Unit

UNIT 20.2 Protein Transduction: Generation of Full-Length Transducible Proteins Using the TAT System

  1. Michelle Becker-Hapak1,
  2. Steven F. Dowdy2

Published Online: 1 MAY 2003

DOI: 10.1002/0471143030.cb2002s18

Current Protocols in Cell Biology

Current Protocols in Cell Biology

How to Cite

Becker-Hapak, M. and Dowdy, S. F. 2003. Protein Transduction: Generation of Full-Length Transducible Proteins Using the TAT System. Current Protocols in Cell Biology. 18:20.2:20.2.1–20.2.25.

Author Information

  1. 1

    Washington University School of Medicine, Saint Louis, Missouri

  2. 2

    University of California, San Diego, La Jolla, California

Publication History

  1. Published Online: 1 MAY 2003
  2. Published Print: MAR 2003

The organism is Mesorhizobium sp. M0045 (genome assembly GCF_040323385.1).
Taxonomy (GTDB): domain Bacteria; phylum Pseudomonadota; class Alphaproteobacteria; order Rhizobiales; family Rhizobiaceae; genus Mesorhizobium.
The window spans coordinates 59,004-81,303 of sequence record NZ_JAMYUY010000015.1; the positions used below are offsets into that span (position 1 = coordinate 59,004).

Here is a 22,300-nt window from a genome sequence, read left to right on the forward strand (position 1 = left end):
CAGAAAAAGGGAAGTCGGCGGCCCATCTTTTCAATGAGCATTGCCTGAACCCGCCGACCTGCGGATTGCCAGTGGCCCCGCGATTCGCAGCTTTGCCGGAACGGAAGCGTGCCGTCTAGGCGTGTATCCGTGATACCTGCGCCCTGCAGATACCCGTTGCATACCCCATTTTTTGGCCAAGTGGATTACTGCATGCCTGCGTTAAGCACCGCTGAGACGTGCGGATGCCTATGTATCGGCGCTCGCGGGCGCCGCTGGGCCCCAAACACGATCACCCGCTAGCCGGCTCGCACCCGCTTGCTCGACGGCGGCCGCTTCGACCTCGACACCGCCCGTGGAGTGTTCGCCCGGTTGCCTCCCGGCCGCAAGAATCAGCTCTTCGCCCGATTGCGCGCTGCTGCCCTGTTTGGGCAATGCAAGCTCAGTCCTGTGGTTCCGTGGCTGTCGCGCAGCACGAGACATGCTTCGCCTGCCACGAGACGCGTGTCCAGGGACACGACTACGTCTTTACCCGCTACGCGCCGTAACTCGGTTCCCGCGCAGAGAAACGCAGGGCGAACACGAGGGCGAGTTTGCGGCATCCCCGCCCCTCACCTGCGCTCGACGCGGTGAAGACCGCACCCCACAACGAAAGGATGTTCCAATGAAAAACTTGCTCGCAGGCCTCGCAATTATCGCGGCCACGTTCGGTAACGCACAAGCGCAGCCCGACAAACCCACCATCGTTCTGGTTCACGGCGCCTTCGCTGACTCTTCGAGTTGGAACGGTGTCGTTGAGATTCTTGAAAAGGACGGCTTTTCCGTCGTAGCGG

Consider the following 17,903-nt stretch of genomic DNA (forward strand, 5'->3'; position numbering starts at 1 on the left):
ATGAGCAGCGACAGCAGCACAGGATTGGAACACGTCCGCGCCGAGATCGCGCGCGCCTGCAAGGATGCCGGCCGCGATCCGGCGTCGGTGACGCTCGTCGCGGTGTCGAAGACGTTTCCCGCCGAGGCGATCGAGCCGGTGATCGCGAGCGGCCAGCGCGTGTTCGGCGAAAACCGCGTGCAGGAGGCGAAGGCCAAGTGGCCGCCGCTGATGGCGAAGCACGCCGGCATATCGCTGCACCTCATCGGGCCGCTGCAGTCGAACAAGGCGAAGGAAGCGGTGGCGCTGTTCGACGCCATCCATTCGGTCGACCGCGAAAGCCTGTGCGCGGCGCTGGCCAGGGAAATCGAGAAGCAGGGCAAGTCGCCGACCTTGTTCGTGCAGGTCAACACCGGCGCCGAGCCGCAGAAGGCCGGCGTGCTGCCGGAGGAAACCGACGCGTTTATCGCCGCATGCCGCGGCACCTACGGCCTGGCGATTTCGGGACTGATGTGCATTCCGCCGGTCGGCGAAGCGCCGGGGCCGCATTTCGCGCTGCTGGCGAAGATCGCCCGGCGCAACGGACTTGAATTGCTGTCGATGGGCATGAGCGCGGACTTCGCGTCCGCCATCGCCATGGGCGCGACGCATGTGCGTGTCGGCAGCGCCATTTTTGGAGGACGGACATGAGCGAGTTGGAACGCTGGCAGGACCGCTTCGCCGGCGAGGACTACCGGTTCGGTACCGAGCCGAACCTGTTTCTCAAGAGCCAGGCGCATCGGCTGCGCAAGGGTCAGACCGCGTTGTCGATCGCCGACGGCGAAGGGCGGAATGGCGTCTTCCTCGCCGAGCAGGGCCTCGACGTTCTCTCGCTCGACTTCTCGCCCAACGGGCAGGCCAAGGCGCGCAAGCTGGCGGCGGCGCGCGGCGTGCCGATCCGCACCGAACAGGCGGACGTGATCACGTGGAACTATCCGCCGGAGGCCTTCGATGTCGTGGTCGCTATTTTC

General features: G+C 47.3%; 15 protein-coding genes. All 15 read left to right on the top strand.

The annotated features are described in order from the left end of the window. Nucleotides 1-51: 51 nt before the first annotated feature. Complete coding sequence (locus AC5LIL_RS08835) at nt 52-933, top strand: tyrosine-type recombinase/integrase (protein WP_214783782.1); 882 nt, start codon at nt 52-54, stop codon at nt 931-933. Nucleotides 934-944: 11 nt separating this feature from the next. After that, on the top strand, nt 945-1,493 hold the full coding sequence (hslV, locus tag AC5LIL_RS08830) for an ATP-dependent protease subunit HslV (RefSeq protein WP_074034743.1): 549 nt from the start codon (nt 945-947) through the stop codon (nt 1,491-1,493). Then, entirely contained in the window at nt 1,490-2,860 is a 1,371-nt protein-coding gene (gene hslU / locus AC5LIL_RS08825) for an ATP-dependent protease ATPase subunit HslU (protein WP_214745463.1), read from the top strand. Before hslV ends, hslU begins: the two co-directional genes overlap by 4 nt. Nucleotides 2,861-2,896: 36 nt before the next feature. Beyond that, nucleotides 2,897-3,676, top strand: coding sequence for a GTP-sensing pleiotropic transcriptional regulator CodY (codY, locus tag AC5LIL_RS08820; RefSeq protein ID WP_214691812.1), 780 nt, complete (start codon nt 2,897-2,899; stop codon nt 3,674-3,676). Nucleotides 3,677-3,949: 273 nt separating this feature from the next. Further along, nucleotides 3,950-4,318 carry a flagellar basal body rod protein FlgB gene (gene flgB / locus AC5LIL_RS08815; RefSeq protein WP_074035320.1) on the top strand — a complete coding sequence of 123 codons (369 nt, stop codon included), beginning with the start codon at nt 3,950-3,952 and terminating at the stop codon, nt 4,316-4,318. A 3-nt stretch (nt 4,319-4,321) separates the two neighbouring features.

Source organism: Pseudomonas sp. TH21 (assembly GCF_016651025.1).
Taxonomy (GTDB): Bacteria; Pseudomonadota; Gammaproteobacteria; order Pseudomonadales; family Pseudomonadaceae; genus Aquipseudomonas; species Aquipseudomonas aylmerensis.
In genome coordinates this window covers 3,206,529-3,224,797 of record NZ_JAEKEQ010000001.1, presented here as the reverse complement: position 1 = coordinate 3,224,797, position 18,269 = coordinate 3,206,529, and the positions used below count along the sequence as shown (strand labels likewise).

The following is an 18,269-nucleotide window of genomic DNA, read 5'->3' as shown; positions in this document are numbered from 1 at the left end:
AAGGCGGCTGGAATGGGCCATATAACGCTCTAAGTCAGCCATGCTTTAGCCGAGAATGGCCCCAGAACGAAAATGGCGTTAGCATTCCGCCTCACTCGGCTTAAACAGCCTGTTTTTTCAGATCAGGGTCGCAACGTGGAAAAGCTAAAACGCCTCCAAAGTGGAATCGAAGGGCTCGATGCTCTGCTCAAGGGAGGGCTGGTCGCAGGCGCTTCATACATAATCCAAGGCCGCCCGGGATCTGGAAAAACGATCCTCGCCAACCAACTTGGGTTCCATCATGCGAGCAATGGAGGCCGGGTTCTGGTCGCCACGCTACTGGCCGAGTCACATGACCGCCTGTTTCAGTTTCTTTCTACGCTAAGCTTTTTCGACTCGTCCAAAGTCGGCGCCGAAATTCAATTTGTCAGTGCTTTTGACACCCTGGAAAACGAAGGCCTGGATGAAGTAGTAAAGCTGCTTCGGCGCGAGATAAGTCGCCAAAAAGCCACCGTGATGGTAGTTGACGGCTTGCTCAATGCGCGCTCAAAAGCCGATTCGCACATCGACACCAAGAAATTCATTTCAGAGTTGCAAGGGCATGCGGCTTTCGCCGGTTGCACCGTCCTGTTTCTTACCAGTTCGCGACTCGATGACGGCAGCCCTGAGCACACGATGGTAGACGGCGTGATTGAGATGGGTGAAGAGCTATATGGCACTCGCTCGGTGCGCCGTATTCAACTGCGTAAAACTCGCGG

Abstract

This unit describes the technology that allows an investigator to transduce full-length proteins by utilizing a minimal, eleven-amino acid, HIV-TAT transduction domain that can be fused to a protein of choice using the pTAT or pTAT-HA protein expression plasmids. Bacterial expression, followed by solubilization of protein aggregates with a denaturing agent, affords high yields of transducible fusion protein. The fusion protein, once added to the culture medium, can cross the cell membrane and then be degraded or refolded by the cellular machinery. Correct targeting and function of the fusion protein can be easily examined by fluorescent microscopy or immunohistochemistry. This strategy was established and improved to its current state by the purification and transduction of a multitude of fusion proteins. Because the pool of fusion proteins spans many different functions, the protocols cover a wide variety of commonly used protein isolation and characterization methods.